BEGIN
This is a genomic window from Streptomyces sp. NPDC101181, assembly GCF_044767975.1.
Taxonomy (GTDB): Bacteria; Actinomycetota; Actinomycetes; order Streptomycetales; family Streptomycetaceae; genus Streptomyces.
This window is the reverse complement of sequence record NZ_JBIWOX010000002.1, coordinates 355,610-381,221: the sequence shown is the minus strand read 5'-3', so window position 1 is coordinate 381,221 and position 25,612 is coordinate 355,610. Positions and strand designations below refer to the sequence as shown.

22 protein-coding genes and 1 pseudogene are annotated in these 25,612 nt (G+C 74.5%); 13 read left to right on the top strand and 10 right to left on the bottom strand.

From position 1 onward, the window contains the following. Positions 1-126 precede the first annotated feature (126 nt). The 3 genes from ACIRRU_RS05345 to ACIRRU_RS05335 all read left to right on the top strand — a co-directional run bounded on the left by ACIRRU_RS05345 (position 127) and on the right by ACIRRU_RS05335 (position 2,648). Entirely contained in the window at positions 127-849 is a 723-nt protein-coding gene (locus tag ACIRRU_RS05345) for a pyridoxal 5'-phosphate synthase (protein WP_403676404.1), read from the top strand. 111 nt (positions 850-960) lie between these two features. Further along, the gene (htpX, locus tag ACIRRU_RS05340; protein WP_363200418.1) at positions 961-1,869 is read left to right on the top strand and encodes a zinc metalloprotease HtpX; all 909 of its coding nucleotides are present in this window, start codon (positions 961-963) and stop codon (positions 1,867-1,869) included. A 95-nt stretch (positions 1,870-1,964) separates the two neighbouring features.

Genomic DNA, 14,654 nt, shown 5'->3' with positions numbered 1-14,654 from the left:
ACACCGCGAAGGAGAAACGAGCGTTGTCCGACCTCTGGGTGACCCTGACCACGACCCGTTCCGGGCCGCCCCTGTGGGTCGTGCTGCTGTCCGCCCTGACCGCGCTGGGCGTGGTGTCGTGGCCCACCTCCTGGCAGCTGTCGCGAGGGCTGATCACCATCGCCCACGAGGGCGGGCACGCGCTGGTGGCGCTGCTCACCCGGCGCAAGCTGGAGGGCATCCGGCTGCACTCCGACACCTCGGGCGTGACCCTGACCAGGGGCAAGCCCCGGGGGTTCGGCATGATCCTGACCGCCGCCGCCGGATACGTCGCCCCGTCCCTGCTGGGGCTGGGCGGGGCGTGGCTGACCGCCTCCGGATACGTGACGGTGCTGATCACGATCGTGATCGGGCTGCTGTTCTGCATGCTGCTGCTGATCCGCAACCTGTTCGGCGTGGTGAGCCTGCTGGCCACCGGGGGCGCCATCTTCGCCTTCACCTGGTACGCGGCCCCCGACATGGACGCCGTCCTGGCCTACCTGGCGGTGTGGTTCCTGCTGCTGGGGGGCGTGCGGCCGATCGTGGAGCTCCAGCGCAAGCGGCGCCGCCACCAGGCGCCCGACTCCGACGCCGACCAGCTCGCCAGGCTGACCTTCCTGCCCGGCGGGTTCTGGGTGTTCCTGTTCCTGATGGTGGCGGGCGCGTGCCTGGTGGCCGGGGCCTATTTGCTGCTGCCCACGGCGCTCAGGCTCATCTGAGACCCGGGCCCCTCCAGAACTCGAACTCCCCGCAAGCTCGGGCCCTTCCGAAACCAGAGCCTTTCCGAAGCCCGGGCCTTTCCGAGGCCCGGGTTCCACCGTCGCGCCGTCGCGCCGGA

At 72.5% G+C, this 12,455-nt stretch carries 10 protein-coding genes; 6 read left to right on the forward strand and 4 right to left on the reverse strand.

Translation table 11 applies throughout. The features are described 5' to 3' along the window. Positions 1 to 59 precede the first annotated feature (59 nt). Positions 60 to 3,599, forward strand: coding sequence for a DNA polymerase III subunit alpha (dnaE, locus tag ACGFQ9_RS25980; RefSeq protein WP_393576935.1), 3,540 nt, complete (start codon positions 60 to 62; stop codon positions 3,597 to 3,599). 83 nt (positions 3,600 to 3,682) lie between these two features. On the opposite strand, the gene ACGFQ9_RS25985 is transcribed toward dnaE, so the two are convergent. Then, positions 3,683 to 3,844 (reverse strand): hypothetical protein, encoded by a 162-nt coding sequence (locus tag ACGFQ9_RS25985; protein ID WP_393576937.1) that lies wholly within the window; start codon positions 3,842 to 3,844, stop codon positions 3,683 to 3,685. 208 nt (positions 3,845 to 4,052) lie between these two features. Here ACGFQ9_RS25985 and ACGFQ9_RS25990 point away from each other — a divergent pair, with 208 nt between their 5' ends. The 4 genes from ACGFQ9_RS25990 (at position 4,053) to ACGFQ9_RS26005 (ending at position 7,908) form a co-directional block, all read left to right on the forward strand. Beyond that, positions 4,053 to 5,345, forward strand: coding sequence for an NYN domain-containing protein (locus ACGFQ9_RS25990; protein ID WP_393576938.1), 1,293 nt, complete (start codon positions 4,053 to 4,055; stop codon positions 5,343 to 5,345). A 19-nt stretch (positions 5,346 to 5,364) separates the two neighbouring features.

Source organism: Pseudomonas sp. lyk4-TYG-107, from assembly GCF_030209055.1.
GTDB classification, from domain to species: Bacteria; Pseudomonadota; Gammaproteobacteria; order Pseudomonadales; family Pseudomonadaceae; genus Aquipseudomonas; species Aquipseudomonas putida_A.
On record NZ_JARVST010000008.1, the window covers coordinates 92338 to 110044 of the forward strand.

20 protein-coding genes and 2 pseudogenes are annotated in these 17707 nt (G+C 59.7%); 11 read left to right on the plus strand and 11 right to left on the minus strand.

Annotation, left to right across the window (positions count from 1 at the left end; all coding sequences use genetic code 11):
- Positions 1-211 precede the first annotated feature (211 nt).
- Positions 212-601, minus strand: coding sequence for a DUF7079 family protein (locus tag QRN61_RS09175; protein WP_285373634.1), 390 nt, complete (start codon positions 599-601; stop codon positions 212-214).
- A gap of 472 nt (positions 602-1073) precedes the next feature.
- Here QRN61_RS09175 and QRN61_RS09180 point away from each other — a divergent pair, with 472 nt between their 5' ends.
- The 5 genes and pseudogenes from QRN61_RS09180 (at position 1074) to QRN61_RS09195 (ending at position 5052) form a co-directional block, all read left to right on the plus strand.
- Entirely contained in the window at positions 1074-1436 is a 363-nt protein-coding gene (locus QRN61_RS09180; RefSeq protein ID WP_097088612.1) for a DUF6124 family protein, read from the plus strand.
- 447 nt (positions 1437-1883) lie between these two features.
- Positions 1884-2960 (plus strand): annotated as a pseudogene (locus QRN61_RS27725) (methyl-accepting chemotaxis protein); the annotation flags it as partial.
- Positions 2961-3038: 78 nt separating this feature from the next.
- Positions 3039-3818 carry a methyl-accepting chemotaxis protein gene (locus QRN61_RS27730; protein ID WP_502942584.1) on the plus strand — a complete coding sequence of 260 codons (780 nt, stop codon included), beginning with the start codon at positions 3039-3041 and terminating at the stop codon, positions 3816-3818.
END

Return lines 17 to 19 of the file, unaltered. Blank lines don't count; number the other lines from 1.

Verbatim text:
- A gap of 472 nt (positions 602-1073) precedes the next feature.
- Here QRN61_RS09175 and QRN61_RS09180 point away from each other — a divergent pair, with 472 nt between their 5' ends.
- The 5 genes and pseudogenes from QRN61_RS09180 (at position 1074) to QRN61_RS09195 (ending at position 5052) form a co-directional block, all read left to right on the plus strand.